Back in the the spring we reported on a unique, online project by a village resident who was busy capturing the community spirit of Ruddington during the early part of the COVID-19 pandemic by photographing individual householders and families on their doorsteps or at their front windows.
Peter McConnochie‘s acclaimed ‘Portraits Of This Time: Faces of Lockdown’ online portfolio, featuring almost two hundred images taken in Ruddington during March, April and May 2020, was really just a local ‘side project’ which the keen photographer achieved by utilising his periods of permitted daily exercise. However, it proved so popular with residents it has itself become an important pictorial archive of our village and its people.
Peter reveals he’s been taking portraits of strangers on the streets for almost 10 years: “It started as a hobby, and a way to get out and take photos to learn how to use digital cameras, but quickly became an obsession” he admits. “I used to walk the streets of Nottingham City Centre and even walk around the village I lived in looking for strangers that sparked my interest to add to my ongoing project that originally started out as trying to photograph 100 people for a Flickr photo project.”
Peter says that ‘street portraiture’ is now the way he connects with the people and the locations he is in to help him ‘get under the skin of a place’ by meeting the residents. Over the past few years he has set out to photograph a series of portraits, with short quotes from his subjects, for a glossy new book called ‘Faces of Nottingham’ which is published today (October 15th).
“I wanted to focus on a local project to draw attention to the city and surrounding area where we live” he explains. “I have spent a lot of time making portraits in the streets of London and was really keen to show how great the people are locally so wanted to focus my camera and attention in the place I call home. I usually met people in the streets, often spending hours standing on a street corner or walking around the city hoping to find someone who caught my eye. Sometimes I found people through Instagram – much like my lockdown portrait series in Ruddington.”
As you can see, Peter managed to photograph a couple of Ruddington locals as part of his ‘Face of Nottingham’ series: “I was really keen to bump into our very own Dave ‘The Cockleman’ as I remember photographing him with a polaroid camera many years ago in a pub in town” recalls Peter. “Dave was really happy to get involved, I spent a few hours with him talking about his life, his business selling cockles and seafood around the pubs and looking at old pictures he keeps. I made a few portraits of him that are really special to me and I was able to give him copies of them. But later I spotted him in town doing his rounds and knew that was the portrait for the book – the one where he is out there doing what he loves!”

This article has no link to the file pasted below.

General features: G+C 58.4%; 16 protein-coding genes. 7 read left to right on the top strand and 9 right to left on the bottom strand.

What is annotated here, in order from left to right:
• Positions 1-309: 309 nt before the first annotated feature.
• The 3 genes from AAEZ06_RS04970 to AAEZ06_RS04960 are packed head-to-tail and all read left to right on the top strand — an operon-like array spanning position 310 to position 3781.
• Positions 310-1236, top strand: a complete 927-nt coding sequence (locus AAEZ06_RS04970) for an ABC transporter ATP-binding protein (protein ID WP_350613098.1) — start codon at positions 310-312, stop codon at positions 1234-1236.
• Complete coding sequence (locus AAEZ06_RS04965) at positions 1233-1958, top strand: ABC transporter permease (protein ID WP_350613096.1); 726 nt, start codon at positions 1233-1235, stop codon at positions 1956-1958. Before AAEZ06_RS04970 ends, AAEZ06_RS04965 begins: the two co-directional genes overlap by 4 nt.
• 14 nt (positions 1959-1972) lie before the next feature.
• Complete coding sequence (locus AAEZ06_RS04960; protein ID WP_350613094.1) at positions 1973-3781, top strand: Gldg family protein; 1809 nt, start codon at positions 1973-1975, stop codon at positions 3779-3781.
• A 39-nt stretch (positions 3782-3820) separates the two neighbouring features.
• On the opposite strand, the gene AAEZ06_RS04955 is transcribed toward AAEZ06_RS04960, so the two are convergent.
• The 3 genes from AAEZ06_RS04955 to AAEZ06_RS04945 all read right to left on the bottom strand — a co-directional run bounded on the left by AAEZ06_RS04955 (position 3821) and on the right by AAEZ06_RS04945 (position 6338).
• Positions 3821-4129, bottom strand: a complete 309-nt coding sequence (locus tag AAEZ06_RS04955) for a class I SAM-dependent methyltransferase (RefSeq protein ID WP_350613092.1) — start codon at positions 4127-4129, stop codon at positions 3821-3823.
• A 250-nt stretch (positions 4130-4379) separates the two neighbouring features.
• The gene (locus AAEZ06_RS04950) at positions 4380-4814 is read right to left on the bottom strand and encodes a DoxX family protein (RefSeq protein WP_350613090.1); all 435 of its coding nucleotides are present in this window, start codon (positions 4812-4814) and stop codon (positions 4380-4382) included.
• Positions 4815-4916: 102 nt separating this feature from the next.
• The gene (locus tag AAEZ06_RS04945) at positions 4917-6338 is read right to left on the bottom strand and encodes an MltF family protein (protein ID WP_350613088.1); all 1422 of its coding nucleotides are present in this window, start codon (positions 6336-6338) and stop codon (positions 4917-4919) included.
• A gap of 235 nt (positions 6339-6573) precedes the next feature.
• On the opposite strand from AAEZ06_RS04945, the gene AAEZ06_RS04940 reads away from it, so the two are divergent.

Peter also photographed a Ruddington based tree surgeon, Mike Mellors, as part of his project. “I had been following him on Instagram (@timber_mike) and loved his style. One day I was sitting outside a bar when I saw him walk past and I took the opportunity to introduce myself and ask him if we could shoot a portrait. I think at first he thought I was a bit mad, but he agreed to get involved!”
Because Mike was a bit pushed for time, rather than take a street portrait there and then the two arranged to meet up in Ruddington to make some portraits outside his home instead, one of which (below) ended up in the book. “It was another wonderful opportunity to meet another local character and hear his stories of his life as a navy submariner and to hear about and see some of his many tattoos and travels” says Peter.
“Both of these encounters, like the many others featured in the book, make me realise how fortunate I am to be part of this community here in Ruddington and the wider area. It’s the people that make place and I hope that you will enjoy the book and the chance to meet some of the wonderful, interesting and sometimes colourful characters who live, work and visit here.”
Appropriately, hot off the press, one of the very first copies of Peter’s new publication has been handed to ‘The Cockleman’ himself, in Ruddington, this morning: “I just bumped into Dave and gave him a signed copy of the book as a gift – fittingly just as the Number 10 bus with his name on it went past!” laughs Peter. “He was pretty delighted!”
‘Faces of Nottingham’ is published by Amberley Publishing and costs £14.99 (or less). It is available from Amazon, Waterstones, direct from the publisher as well as from many other book shops. You can find out more >>HERE<<.